- MMM, the popular Ponzi scheme, returns
- The system now labels itself MMM Cooperation in a bid to "continue the legacy of its founder, late Sergey Mavrodi."
- The system warns participants that “there are no guarantees and promises" for return on investment.
MMM, the popular Ponzi scheme, has resurfaced again, promising participants mouth-watering offers with strict warnings, few years after dashing hope of millions of Nigerians.
The scheme, known as Mavrodi Mundial Moneybox (MMM), now labelled itself MMM Cooperation, saying it returned to continue the legacy of its founder, late Sergey Mavrodi.
“Like sunrise in the morning, MMM Cooperation set the pace on the 22nd of January 2019 all over the world. From negligence by many to fear of the unknown by prospective participants at the beginning; we are where we are today being most populous platform all over the world with 6 MILLION participants all in the space of 4months.
“So far, we have been able to introduce some key concepts for the sustainability of the system. Some of which are: the Introduction of 10% down payment. Which helped in achieving prompt payment of 90% and a reduction of fake PH in the system.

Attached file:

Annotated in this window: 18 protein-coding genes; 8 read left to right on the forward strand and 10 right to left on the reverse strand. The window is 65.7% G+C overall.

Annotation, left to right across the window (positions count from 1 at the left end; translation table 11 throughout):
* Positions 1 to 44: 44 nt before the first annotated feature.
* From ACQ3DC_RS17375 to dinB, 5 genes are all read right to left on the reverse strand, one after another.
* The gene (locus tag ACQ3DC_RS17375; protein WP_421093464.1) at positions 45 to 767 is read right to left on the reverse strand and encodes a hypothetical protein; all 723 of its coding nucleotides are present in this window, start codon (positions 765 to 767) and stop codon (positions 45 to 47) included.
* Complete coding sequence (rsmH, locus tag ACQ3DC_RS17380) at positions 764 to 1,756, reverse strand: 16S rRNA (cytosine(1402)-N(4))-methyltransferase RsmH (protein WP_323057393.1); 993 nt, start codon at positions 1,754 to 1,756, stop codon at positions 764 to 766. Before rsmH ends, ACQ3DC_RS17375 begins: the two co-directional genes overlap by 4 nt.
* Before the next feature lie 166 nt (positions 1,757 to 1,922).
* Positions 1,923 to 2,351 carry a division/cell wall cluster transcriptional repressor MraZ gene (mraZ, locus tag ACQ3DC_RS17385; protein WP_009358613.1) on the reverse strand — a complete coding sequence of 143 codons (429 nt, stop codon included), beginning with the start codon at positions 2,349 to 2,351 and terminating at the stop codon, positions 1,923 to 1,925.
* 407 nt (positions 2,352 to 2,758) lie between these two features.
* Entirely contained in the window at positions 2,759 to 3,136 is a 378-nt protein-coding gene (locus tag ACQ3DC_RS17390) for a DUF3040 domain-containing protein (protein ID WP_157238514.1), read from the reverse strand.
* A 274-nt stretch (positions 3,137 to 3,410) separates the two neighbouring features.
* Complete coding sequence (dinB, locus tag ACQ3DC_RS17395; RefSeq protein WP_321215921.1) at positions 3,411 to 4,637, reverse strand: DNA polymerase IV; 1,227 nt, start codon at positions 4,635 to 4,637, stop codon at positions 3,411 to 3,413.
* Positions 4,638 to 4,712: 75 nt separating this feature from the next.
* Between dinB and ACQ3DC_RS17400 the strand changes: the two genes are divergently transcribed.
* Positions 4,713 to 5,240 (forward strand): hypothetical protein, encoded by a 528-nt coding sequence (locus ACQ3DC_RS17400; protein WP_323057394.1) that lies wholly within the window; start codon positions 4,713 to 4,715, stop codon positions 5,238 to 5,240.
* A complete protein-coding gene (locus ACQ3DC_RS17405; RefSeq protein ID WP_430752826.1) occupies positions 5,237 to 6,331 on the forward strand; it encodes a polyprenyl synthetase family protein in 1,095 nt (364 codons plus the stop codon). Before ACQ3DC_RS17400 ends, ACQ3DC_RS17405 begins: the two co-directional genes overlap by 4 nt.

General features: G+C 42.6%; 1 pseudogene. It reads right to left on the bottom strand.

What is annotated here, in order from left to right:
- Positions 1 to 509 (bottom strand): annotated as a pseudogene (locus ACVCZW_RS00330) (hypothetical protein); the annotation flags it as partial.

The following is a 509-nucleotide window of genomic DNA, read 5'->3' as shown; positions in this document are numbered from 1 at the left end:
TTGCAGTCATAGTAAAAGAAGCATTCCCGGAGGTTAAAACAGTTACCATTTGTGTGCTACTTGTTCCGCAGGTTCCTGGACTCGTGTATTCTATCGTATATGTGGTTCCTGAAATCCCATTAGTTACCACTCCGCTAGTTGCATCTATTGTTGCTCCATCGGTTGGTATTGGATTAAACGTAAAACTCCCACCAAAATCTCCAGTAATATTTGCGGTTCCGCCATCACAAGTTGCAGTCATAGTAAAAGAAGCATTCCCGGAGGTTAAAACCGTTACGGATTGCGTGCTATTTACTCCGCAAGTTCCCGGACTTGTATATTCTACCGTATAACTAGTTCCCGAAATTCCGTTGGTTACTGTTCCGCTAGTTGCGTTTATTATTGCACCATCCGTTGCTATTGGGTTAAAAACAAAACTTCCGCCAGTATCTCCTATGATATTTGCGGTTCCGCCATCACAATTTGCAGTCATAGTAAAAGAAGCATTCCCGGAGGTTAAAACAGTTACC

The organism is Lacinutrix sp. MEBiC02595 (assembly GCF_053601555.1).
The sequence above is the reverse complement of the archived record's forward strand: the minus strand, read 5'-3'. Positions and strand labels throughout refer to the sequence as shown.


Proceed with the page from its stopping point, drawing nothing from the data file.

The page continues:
“We started with an automatic upgrade of guiders with requirements attached. And it has helped in having a strong foundation for the community,” the statement on its website reads.
Strict warning from MMM to participants
Hiding under terms and conditions, the system warned Nigerians and other participants that “there are no guarantees and promises! Neither explicit nor implicit.”
“There are no rules. In principle! The only rule is no rules. At all! Even if you follow all of the instructions, you still may "lose". "Win" might not be paid.
“Without any reasons or explanations,” the system said in a strict warning to participants across the world."
MMM cooperation says participants can lose all their money and advised them to only participate with spare cash.
Regulatory authorities warn
In December 2016, MMM crashed in Nigeria and many participants lost their investments.
Nigerian investment regulator, the Securities and Exchange Commission (SEC) also wanted citizens not to participate in any scheme that has no legal backings or promise overbearing yields.
Despite warnings by the regulatory agencies, Nigerian citizens, mostly young people, still fall for various pyramid schemes. Last month, Loom Money Nigeria also surfaced with 8 times the value of investment within 48 hours. The scheme has since collapsed.